Knotweed family (Polygonaceae)
Description: This perennial plant is about 2-3' long and erect to sprawling; it branches occasionally. The light green stems are terete and hairless. The lower stems of individual plants are often decumbent along the ground; rootlets often develop at the nodes of these decumbent stems where the sheaths occur. The alternate leaves are up to 7" long and ¾" across, becoming smaller along the upper stems; mature leaves are spaced about ½–2" apart along each stem. They are green to dark green, oblong-lanceolate, smooth along the margins, and hairless or mostly hairless. Sometimes the leaf margins are slightly ciliate. The petioles of the leaves are short and slender. At the bases of petioles, there are membranous sheaths (ocreae) that wrap around the stems. These ring-like sheaths often have lines of short appressed hairs, while the upper rims of these sheaths usually lack bristles (when such bristles are present, they are less than 1 mm. in length). Each upper stem often terminates into 1-3 narrow racemes of flowers. Each raceme is up to 6" long and ascending to erect; the flowers and their buds are distributed somewhat sparsely along its length.
Each flower is up to 1/8" across, consisting of 5 tepals, 8 stamens, and a tripartite style. The tepals are white or light pink and they lack glandular dots. Usually, only a few flowers are in bloom at the same time on a raceme. At the bases of flowers, there are small sheaths (ocreoleae); these sheaths have relatively few bristles (less than 1 mm. in length) along their upper rims, or none. The blooming period occurs from mid-summer to early fall and lasts about 1–1½ months. Afterwards, the flowers are replaced by shiny black seeds (one seed per flower) that are ovoid and bluntly 3-angled. The root system is fibrous and rhizomatous. Clonal colonies of plants are often formed from the rhizomes and/or rootlets of decumbent stems.
Cultivation: Full or partial sun, wet to moist conditions, and muddy soil are preferred. Wet soil containing sand or gravel is also tolerated. This plant is often found in shallow water and it almost qualifies as an emergent-aquatic species.
Range & Habitat: The native Mild Waterpepper occurs in most counties of Illinois, where it is occasional to locally common (see Distribution Map). Habitats include swamps, sunny to partially shaded seeps, edges of ponds, and ditches. These habitats can be either sandy or non-sandy. This perennial smartweed is more often found in higher quality wetlands than many other Persicaria spp. (Smartweeds), especially those that are weedy annuals. However, Mild Waterpepper can adapt to disturbed wetlands as well. It displays greater tolerance of shade than some of the other smartweeds.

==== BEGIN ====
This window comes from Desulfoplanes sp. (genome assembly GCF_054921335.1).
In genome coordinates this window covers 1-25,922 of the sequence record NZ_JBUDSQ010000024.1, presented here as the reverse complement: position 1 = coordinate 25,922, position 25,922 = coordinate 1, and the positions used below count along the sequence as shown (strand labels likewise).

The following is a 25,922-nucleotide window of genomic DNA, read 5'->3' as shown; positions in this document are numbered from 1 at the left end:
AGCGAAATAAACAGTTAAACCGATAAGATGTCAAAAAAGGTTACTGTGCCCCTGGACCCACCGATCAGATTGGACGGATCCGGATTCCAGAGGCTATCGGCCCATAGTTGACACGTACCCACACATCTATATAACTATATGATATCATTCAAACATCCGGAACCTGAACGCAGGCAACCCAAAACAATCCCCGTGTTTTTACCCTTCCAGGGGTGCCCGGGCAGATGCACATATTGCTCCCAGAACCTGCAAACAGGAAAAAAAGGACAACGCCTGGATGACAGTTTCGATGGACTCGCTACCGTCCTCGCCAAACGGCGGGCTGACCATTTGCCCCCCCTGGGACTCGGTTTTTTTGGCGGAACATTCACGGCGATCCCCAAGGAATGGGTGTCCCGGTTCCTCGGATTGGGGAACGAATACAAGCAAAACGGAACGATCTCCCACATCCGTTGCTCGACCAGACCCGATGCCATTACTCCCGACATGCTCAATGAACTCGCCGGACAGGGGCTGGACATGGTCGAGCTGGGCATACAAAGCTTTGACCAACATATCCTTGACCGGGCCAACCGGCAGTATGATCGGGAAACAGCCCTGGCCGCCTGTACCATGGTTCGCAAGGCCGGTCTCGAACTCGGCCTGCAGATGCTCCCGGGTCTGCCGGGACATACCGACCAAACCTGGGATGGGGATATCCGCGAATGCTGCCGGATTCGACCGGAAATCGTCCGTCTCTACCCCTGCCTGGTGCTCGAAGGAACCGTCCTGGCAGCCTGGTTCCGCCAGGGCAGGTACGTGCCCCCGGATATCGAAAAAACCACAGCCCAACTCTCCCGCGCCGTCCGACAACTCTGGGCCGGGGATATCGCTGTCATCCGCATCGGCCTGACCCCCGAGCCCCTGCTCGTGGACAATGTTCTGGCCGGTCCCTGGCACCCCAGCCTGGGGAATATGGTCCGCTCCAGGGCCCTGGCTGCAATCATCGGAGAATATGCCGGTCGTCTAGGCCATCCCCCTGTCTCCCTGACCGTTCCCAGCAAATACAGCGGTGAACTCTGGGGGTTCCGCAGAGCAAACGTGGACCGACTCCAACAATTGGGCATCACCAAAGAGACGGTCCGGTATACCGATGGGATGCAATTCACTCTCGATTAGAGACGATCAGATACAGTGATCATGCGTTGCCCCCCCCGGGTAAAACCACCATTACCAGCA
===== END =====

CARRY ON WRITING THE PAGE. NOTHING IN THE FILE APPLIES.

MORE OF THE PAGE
Faunal Associations: The nectar of the flowers attracts various insects, including small bees, wasps, flies, and beetles. The caterpillars of the butterflies Lycaena helloides (Purplish Copper) and Lycaena hyllus (Bronze Copper) feed on Persicaria spp. (Smartweeds), as do the caterpillars of several moths (see the Moth Table for a listing of these species). The seeds of smartweeds are eaten by many ducks, rails, and granivorous songbirds (see the Bird Table for a listing of these species). Because the foliage of Mild Smartweed has little or no peppery flavor, it may be eaten by mammalian herbivores to a greater extent than the foliage of other smartweeds.
Photographic Location: A buttonbush swamp in Busey Woods of Urbana, Illinois.
Comments: This is one of the native species of smartweed and somewhat unusual because it is reliably perennial. Mild Waterpepper is a member of a complex of species that are very similar to each other. Other members of this complex include Persicaria opelousana and Persicaria setacea, which are largely restricted to southern Illinois. Some authorities regard these latter two species as variants of Mild Waterpepper rather than distinct species, and there may be some merit to this view. The species Persicaria opelousana has flowers with greenish white tepals and its ochreoleae (small sheaths underneath the flowers) have abundant long bristles (greater than 1 mm. in length). The species Persicaria setacea has leaves that are conspicuously pubescent on both their upper and lower surfaces and its ochreae (sheaths at the bases of petioles) have long hairs and bristles. In contrast, Mild Waterpepper has hairless leaves (or nearly so), only short appressed hairs along its ochreae, and usually no bristles along the upper rims of its ochreae. It is also possible to confuse Mild Waterpepper with Persicaria punctata (Dotted Smartweed) and Persicaria hydropiper (Waterpepper). Dotted Smartweed has glandular dots on its tepals (which may be difficult to see without magnification) and its mature leaves are more widely spaced along the stems (about 1–3½" apart). Waterpepper has ochreoleae that lack bristles, and it has more widely spaced flowers on nodding racemes. The leaves of both Dotted Smartweed and Waterpepper have a more peppery flavor than those of Mild Waterpepper. Another scientific name that refers to Mild Waterpepper is Polygonum hydropiperoides.